Sickles visited the White House one night in December 1863 when there was a confrontation over Confederate sympathies of Mary Todd Lincoln’s half-sister, Emilie Todd Helm. Sickles went up to the President’s office to complain about “that rebel” in the White House. ‘Excuse me, General Sickles, my wife and I are in the habit of choosing our own guests,” responded President Lincoln. “We do not need from our friends either advice or assistance in the matter. Besides, ‘the little ‘rebel’ came because I ordered her to come, it was not of her own volition.”6
Sickles attended a seance with Mary Todd Lincoln on February 20, 1864. He was supposedly used by Mrs. Lincoln as a test for the powers of medium Nettie Colburn Maynard who identified him as “Crooked Knife,” a loose translation of Sickles’ last name. Sickles himself spoke well of the Lincolns: “In their domestic relations and in their devotion to their children, I have never seen a more congenial couple. He always looked to her for comfort and consultation in his troubles. Indeed the only joy poor Lincoln knew after reaching the White House were his wife and children. She shared all his troubles and never recovered from the culminating blow when he was assassinated.”7
Sickles was an unprincipled opportunist whose reputation was not enhanced by his comradeship with Union commander Joseph Hooker, whose vices as commander of the Army of the Potomac were well publicized. One strong view was expressed by New Yorker George Templeton Strong, who wrote that Sickles was “one of the bigger bubbles in the scum of the [legal] profession, swollen and windy, and puffed out with fetid gas.”8 Sickles had an unquestioned sense of the dramatic. After the war, he told journalist John Russell Young that the Civil War “was a Whisky Rebellion. Whisky everywhere – in the committee rooms, private houses, at a hundred saloon. There never was a State that seceded that did not secede on whisky. The debates recked with whisky. The solemn resolves of statesmanship were taken by men whose brains were feverish from whisky.”9 Sickles’ sheer gall could be amazing. As a diplomat, he took his mistress, the owner of a brothel, to meet Queen Victoria. He had an amazing ability to recover from catastrophe or near catastrophe.
Sickles got anxious waiting for a new assignment. Biographer Thomas Keneally wrote: “Dan in his restlessness, wrote on December 9  to the newly reelected President: ‘I beg respectfully to remind you that I am still unassigned….I hope to be spared the humiliation of being dropped from the rolls amongst the list of useless officers.’ The President was motivated by Dan’s part at Gettysburg to find another task for him, and asked him to him to undertake a taxming mission. Lincoln needed an emissary to go on government business to Panama and Colombia. Greater Colombia, or New Granada, as the Federation of Colombia, Costa Rica, and Panama styled itself, formed one loose federal state ruled from the highland capital of Bogotá, Colombia. He was to leave by January with the purpose of persuading the Panamanian authorities to allow Union troops to cross the Isthmus of Panama, something they had recently prohibited. He was then to travel to Bogotá and raise, with the federal authorities there, the possibility of Colombia’s offering a home to freed black slaves, who were now pooling in Washington and in northern cities. He was, in one way, well equipped in that he had as a congressman got on well with the Colombian ambassador in Washington, the bane Manuel Murillo, who was now president of Colombia.”10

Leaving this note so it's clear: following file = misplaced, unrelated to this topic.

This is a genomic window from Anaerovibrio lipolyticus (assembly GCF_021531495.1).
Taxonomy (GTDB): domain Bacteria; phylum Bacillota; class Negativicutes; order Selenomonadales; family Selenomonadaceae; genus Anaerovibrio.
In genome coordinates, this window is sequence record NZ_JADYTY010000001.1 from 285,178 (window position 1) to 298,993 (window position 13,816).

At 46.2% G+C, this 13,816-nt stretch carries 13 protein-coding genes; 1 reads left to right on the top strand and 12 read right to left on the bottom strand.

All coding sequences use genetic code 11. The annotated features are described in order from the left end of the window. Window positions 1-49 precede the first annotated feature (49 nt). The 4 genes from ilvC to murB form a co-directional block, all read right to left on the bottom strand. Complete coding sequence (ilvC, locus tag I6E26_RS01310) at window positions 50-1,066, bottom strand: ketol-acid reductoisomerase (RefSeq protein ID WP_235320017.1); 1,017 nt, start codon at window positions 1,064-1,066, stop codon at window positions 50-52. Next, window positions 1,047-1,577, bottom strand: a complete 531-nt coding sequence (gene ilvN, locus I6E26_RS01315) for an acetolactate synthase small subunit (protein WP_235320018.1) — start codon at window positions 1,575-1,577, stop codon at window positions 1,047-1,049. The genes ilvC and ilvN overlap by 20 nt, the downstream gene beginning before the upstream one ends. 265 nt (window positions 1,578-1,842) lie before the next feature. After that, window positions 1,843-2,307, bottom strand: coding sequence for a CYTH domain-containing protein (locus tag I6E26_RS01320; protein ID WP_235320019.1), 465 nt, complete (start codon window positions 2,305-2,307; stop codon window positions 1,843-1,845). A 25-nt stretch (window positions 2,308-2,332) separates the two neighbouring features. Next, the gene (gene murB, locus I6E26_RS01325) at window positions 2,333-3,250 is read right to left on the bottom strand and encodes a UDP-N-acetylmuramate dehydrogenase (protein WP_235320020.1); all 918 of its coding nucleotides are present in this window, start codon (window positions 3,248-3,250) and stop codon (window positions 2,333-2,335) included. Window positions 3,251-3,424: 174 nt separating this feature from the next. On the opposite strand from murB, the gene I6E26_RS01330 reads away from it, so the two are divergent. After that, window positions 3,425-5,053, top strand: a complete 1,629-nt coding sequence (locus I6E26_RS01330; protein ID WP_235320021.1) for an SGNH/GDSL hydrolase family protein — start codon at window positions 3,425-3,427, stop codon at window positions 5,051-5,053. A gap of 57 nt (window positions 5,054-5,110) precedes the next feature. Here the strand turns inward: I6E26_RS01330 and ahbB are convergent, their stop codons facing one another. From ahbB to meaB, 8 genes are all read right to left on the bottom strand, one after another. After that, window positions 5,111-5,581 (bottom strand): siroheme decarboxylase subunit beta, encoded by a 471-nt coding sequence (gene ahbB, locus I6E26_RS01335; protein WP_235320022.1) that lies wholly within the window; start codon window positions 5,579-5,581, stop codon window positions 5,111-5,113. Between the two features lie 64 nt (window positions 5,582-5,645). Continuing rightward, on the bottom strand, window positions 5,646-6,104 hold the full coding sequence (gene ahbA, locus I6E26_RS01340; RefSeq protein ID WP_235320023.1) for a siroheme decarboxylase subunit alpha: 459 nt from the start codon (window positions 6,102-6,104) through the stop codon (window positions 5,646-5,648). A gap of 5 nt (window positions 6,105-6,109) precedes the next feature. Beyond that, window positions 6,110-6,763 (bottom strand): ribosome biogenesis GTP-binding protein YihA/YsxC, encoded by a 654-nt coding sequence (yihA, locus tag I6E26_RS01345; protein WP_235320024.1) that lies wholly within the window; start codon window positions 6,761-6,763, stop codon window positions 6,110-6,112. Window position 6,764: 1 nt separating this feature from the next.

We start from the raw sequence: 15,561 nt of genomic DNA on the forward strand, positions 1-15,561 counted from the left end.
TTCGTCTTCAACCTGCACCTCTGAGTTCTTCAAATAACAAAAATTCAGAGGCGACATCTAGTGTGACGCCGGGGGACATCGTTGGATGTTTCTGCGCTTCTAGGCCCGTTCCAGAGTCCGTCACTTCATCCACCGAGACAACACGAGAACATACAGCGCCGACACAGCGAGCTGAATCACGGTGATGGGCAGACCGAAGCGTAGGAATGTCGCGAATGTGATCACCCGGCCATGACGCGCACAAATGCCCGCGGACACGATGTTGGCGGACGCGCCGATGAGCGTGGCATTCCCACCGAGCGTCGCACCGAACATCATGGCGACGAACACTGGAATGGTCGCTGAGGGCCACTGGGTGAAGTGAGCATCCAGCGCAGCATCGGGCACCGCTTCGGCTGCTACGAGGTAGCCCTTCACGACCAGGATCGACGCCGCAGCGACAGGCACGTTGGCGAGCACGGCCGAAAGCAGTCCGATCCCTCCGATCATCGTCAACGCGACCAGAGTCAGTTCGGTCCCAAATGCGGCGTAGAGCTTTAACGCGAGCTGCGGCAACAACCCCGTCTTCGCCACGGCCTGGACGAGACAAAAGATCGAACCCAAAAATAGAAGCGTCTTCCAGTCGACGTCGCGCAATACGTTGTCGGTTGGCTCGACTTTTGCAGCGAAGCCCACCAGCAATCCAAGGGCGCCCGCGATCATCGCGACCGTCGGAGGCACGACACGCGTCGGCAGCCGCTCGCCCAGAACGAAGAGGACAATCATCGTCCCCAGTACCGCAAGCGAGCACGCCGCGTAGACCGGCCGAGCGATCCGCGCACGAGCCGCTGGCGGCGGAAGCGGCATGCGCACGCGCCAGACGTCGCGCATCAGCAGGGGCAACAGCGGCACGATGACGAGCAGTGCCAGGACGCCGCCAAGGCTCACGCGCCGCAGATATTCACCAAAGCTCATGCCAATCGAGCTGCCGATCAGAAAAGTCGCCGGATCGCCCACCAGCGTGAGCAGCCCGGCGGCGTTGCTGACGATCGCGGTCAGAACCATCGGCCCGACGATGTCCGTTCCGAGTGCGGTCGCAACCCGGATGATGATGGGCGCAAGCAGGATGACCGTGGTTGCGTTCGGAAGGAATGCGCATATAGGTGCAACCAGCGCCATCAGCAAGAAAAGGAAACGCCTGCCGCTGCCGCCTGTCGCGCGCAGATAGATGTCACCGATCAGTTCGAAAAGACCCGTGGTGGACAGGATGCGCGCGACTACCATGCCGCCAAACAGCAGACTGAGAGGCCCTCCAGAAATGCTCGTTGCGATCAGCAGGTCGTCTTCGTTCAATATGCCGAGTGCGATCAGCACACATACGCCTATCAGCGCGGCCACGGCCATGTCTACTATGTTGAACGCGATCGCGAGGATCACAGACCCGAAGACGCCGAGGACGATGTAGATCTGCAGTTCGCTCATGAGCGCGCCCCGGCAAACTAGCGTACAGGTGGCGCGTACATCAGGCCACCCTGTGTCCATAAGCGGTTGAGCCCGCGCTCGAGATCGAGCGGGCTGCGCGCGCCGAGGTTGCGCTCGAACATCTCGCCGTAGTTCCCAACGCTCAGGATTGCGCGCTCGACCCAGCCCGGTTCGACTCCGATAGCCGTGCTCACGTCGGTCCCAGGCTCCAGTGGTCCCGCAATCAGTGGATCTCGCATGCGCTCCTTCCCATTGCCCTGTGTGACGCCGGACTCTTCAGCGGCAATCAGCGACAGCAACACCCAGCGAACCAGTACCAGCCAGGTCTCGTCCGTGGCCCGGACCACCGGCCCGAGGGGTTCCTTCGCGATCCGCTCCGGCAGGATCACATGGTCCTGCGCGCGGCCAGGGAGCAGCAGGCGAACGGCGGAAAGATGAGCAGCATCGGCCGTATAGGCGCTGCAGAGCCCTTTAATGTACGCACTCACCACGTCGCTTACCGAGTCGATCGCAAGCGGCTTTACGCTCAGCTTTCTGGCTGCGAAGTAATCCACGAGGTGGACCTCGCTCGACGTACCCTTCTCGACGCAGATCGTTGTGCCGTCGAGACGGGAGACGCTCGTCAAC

He was later returned to Army service as commander of the Carolinas, from which post President Andrew Johnson removed him. President Ulysses Grant appointed him American Minister to Spain, where he managed to engage in undiplomatic relations with the queen.
- Rufus Rockwell Wilson, editor, Intimate Memories of Lincoln, p. 574.
- Richard A. Sauers, Gettysburg: The Meade-Sickles Controversy, p. 49.
- James F. Rusling,”Sickles and Lincoln after Gettysburg; or Abraham Lincoln’s Religious Faith”.
- Gideon Welles, Diary of Gideon Welles, Volume I, pp. 472-473.
- William Wolf, The Almost Chosen People, p. 125.
- Katherine Helm, Mary, Wife of Lincoln, p. 231.
- Stephen Sears, Controversies & Commanders, p. 198.
- Helm, The True Story of Mary, Wife of Lincoln, p. 195.
- May D. Russell Young, editor, Men and Memories: Personal Reminiscences by John Russell Young, p. 46.
- Thomas Keneally, American Scoundrel: The Life of the Notorious Civil War General Dan Sickles, pp. 310-311.